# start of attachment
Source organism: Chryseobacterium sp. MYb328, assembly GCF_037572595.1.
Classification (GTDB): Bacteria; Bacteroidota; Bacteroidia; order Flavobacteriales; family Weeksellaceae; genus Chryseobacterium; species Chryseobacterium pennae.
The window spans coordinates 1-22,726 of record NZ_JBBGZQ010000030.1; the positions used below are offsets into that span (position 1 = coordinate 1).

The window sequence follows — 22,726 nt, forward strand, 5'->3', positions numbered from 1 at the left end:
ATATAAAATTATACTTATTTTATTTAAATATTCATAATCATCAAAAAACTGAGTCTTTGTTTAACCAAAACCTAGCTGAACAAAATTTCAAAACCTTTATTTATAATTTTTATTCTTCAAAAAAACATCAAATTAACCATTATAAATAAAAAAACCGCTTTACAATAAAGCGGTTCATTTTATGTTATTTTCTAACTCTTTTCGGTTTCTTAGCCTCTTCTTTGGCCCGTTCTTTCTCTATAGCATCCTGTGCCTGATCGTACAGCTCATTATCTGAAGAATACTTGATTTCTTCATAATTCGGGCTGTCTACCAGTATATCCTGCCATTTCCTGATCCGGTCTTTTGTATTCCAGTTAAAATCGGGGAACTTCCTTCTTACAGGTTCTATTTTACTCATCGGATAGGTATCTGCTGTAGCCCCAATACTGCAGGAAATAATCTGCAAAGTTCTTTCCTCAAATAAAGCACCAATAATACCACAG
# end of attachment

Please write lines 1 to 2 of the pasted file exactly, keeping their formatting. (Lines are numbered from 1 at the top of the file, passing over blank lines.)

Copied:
Source organism: Chryseobacterium sp. MYb328, assembly GCF_037572595.1.
Classification (GTDB): Bacteria; Bacteroidota; Bacteroidia; order Flavobacteriales; family Weeksellaceae; genus Chryseobacterium; species Chryseobacterium pennae.